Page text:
When my parents grew up, Venezuela had a set of institutions and infrastructures that allowed them to fulfill their potential. The country was not in the first world but it was far from being a third world country at the time. My parents were not rich, but they studied in good public schools, went to public Universities, graduated and had access to relatively affordable housing. When I grew up, they had one car, so in many cases we had to use public transportation. It was somehow complicated because my mom would sit me in her lap so that I would not pay for the ride, but the system worked. When I got sick, I was treated in Caracas Children’s hospital, a public hospital. There were also huge public vaccination campaigns. We were put in long lines to open our mouth to get a very sweet red liquid called the “polio vaccine”, in other cases it was not so fun when they would come with real injections for all sort of unknown diseases. At the time, I understood the principle that if I had gotten the disease before, the government would not come for me with their big needles. So, whenever I could, I would try to catch some disease like measles or mumps, first to stay home and second to prevent those government nurses to get me the next time. That was Venezuela in the sixties.
I have always thought that Venezuelan problems came with the Arab oil embargo (no wonder Miguel’s blog is called “the Devil’s Excrement”). Oil prices were multiplied by four overnight. All of the sudden, there was so much money that the whole economy was distorted. Venezuela became “Venezuela Saudita”. When Venezuelans traveled abroad, everything seemed so cheap because everything was so expensive at home. Housing prices that had been stable for decades started to increase so much that it was extremely difficult for a young professional or University professor to buy a house on his salary. All of a sudden, things that had been within the reach of everybody became unreachable for those that lived on a salary. For those that lived on a business, it was a flourishing time and soon there was a very active medium class that had an amazing standard of living.
That was the time when many poor people from Colombia and other Latin American Countries came to Venezuela in search of a better future. They installed themselves in the “barrios” of the big cities where lived those that could not afford proper housing. In those slums one could have, however, the latest color TVs and electronic equipments. The energy was stolen from the public posts and Electric Companies such as Electricidad de Caracas just increased everyone else’s bill to compensate for the stolen power. Nobody complained.
It was a time of optimism and huge government programs. Excellent Universities were founded and ambitious scholarship programs to study abroad were put in place. Everybody had access to those programs and the subsidized Universities became a real social melting pot where the rich kid from Altamira and the poor one from the slums studied side by side. It was the time the oil industry was nationalized and the time when the government decided to invest in a new government company to maintain the Venezuelan oil industry. It was the birth of PDVSA. There were also many new heavy industries been founded in the South of Venezuela and the government had huge panels in Caracas that said “Jovenes al Sur” (The young to the South!).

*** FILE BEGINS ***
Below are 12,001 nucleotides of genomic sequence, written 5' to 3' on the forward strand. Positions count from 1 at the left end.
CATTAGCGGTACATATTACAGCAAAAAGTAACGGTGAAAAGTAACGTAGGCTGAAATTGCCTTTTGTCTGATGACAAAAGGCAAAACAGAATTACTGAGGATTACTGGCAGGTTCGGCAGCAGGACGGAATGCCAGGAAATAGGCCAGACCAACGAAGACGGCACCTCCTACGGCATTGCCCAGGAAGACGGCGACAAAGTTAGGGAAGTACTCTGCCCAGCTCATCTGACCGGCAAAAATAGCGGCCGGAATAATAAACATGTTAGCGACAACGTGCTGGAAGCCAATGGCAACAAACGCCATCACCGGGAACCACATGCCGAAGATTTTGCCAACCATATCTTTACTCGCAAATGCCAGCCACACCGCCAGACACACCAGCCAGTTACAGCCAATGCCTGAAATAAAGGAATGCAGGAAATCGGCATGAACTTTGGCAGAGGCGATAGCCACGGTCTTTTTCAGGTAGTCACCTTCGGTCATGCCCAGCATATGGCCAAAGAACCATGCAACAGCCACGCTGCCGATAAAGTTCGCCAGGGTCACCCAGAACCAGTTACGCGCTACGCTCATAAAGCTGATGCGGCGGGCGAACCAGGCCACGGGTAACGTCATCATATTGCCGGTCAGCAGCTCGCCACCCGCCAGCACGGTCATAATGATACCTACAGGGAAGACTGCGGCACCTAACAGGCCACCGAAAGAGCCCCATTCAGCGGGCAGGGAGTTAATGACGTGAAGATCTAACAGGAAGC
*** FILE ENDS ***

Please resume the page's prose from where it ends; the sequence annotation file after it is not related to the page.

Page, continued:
Somehow along the road, oil prices collapsed and the petro-economy did not sustain itself. The social and economic problems that were created by the massive arrival of petro-dollars got wider. Nostalgic of the good old days, Venezuelans re-elected the man that was in place when the bonanza started, Carlos Andres Perez, in a superstitious hope that he could bring back the good old days.
Perez was a man of his time. He understood that he could not use the same strategy this time around. He surrounded himself with young non-political professionals and started the hard job of fixing the economy. It was tough, the disappearance of some subsidies led to price increases. People from the slums got down to Caracas in desperate protest in what was called the “Caracazo”. Perez many political enemies got advantage of the situation and in veiled fashion supported the infamous coup attempt of Hugo Chavez on February 4, 2002. The Pandora box had been opened. The democratic rule had been cut.
Sadly, Venezuelan economic indexes were improving, a sign that the tough measures were making effect. Carlos Andres’ old foes helped by a sympathetic press found a reason to impeach him. The country lived at that time in a French Revolution like environment in which Perez and anybody that would defend him would almost be considered a traitor and be pointed out in public. The climate was so extremist that pictures of the Supreme Court judges that had voted against the impeachment appeared in the local press so that people would recognize them. I remember how I, who had never voted for Perez or AD (Accion Democratica, Perez' party), wrote on an e-mail a moderate view on how I disagreed with the situation. My mailbox was soon full of insults.
So, in the end, Venezuelans got what they wanted: they got rid of Carlos Andres and, in a few years, and after a suspicious pardon obtained from also former president, and Carlos Andres’ foe, Rafael Caldera, elected Hugo Chavez. He was a putchist but charismatic leader that, according to the people that voted for him, would lead Venezuela to change.
This time, they were not wrong. Venezuela has definitely changed.
For the worse.